The St. Michael the Archangel Catholic boys soccer program is just its second year, but it has already accomplished quite bit through 35 total games.

Even though the Guardians were just 8-17 going into the postseason in 2017, they won the Class 2 District 12 championship.

This year, the growing program has a junior varsity team for the first time, and during Wednesday’s game against Blue Springs, St. Michael added another notch to its belt.

Thanks to an effort goal in overtime from senior forward Stuart Shatto, the Guardians, a Class 2 team, picked up their first win against a Class 4 program in a 2-1 victory at Peve Stadium.

“I had a guy on my back and I was just thinking, ‘I have to goal all the way through, make sure I get this touch and put in the goal,’” said Shatto, who had teammates dogpile on top of him after the goal. “This win boosts our confidence and tells us that we may be small, but we sure are mighty. We’re coming for the state championship.”

In a game in which both teams took turns controlling possession for long spurts, St. Michael did it when it mattered most. Shatto received a through ball from senior midfielder Dan Jakoble and dribbled it deep inside the 18-yard box. Blue Springs goalkeeper Jacob Williams got his body on it and the ball went straight up after Shatto’s first shot attempt. However, he ran around Williams and got a second touch on the ball right in front of the goalmouth for the game-winner.

“It was difficult to tell if he was going to get to it or not from here,” Guardians head coach Rob Putthoff said. “Luckily he was able to get to it. Stuart always works his tail off for us. He creates opportunities for us. He’s our second leading scorer.”

It was a big win for a young team with just three seniors and no juniors. But the outcome may not have been as surprising as it appeared on the surface. The Guardians (3-4) were well prepared to face a larger school like Blue Springs. They had two games against Class 4 schools coming in, including Blue Springs South and Park Hill South.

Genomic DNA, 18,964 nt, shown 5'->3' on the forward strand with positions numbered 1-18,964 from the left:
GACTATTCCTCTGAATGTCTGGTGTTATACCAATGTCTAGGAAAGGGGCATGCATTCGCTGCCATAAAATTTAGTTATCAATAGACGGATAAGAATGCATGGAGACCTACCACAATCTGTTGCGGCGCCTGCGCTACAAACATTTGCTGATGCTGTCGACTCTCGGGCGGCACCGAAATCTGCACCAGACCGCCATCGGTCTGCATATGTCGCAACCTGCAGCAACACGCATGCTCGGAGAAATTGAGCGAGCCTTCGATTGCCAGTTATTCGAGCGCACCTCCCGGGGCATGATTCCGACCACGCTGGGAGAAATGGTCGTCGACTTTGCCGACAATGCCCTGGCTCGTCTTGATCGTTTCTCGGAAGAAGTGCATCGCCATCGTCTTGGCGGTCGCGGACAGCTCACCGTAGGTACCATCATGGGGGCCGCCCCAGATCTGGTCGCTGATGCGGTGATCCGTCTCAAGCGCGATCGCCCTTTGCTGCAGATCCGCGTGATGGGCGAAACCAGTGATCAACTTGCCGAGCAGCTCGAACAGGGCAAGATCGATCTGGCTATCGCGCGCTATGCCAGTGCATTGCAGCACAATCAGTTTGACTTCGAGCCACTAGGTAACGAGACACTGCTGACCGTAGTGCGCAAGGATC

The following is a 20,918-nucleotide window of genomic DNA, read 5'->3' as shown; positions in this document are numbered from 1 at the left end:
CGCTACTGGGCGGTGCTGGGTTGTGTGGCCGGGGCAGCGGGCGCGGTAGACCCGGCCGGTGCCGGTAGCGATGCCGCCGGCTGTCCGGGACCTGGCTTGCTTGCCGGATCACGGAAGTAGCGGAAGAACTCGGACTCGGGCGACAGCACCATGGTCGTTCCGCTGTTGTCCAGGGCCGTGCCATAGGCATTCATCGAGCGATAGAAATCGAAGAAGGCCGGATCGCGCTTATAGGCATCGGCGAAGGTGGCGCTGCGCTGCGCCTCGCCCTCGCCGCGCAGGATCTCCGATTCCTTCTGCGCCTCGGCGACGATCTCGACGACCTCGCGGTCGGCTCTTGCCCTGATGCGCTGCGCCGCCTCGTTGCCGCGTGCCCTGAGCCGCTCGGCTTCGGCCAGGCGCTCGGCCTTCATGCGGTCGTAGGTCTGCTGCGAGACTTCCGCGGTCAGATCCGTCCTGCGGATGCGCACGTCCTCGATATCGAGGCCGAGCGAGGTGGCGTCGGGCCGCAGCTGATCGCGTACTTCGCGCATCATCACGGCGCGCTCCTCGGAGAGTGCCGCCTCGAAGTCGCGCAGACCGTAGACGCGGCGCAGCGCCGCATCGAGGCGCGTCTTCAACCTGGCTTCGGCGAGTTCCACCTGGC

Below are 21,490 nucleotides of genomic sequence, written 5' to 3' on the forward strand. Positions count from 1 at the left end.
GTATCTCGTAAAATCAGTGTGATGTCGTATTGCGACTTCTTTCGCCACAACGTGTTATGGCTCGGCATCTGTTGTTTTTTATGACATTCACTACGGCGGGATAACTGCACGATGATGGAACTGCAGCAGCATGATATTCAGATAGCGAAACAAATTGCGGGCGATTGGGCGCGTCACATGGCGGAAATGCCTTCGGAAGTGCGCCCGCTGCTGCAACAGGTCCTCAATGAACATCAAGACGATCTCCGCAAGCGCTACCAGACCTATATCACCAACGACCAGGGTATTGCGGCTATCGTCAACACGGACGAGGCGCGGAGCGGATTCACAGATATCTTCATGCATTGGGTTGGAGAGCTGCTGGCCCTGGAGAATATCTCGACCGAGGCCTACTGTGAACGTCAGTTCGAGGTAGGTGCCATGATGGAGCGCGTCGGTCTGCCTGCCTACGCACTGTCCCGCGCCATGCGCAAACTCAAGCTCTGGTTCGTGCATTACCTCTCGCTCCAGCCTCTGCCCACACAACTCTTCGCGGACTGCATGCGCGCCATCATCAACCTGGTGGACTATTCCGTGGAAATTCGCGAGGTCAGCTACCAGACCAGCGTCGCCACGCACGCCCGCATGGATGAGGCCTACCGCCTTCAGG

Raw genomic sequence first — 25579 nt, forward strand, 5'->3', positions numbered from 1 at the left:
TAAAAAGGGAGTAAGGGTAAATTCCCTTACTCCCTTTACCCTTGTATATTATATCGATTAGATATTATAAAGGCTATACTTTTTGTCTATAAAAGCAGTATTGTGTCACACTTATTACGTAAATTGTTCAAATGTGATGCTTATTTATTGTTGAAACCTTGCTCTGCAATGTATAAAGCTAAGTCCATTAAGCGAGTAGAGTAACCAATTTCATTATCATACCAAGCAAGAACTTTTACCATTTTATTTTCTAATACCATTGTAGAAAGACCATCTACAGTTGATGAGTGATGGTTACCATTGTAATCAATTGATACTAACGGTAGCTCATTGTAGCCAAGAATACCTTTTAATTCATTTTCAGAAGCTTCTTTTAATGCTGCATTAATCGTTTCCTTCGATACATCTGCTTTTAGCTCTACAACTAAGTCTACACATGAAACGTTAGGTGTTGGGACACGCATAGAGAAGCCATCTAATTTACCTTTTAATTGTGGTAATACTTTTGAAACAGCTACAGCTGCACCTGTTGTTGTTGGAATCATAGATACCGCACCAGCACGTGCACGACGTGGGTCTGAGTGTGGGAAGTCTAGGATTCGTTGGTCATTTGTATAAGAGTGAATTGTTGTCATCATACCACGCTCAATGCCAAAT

“We’ve played some big schools with lots of talent,” Putthoff said. “We’ve had moments against those teams. It’s definitely prepared us for games like this, especially going into overtime. A win like this helps build or program.”

The tough early-season schedule nearly paid dividends in the first half. St. Michael controlled possession for most of it and had a 3-2 edge in shots on goal. One shot attempt from Shatto was taken 4 feet from the goal when Williams was out of position, but Blue Springs junior defender Alex Maliwat was at the middle of the net to stop the shot and clear it.

Another wide-open shot inside the 18-yard box from Guardians freshman midfielder Keegan LeNeave ricocheted off the bottom of the crossbar.

The game remained scoreless going into halftime, but St. Michael finally got on the board in the 49th minute. St. Michael sophomore midfielder Chris Oberkrom received a long pass and sent a cross from the left side of the penalty box to the front of the goalmouth. Shatto made a perfect run and snuck a shot under the diving Williams for a 1-0 lead.

“I was just thinking, ‘Keep it low and don’t hit it over,’ and it just snuck right underneath the keeper,” Shatto said.

Blue Springs turned up the intensity in the final 25 minutes and controlled possession. The Wildcats (2-4) finally got the equalizer in the 72nd minute sophomore midfielder Matthew Martinez got a through ball to Maliwat, who sent a diagonal shot from the left wing past diving St. Michael goalkeeper Vincent Haggerty.

Jakoble nearly made a game-winning direct free kick in the final 10 seconds, but Williams leaped up and to his right to make a miraculous save to keep it tied. But in the end, it was not enough for a Blue Springs team that lacked effort for most of the game, according to assistant coach Brett Lewis.

“We’re in a funk, kind of like we were last year,” said Lewis, whose team had a total of one win in 2016 and 2017 combined. “We’re lacking some toughness and lacking some leadership right now. We’re really doing everything we can to turn this thing around, but sometimes there is a lack of effort or a big mistake in the back. We just have to be better.”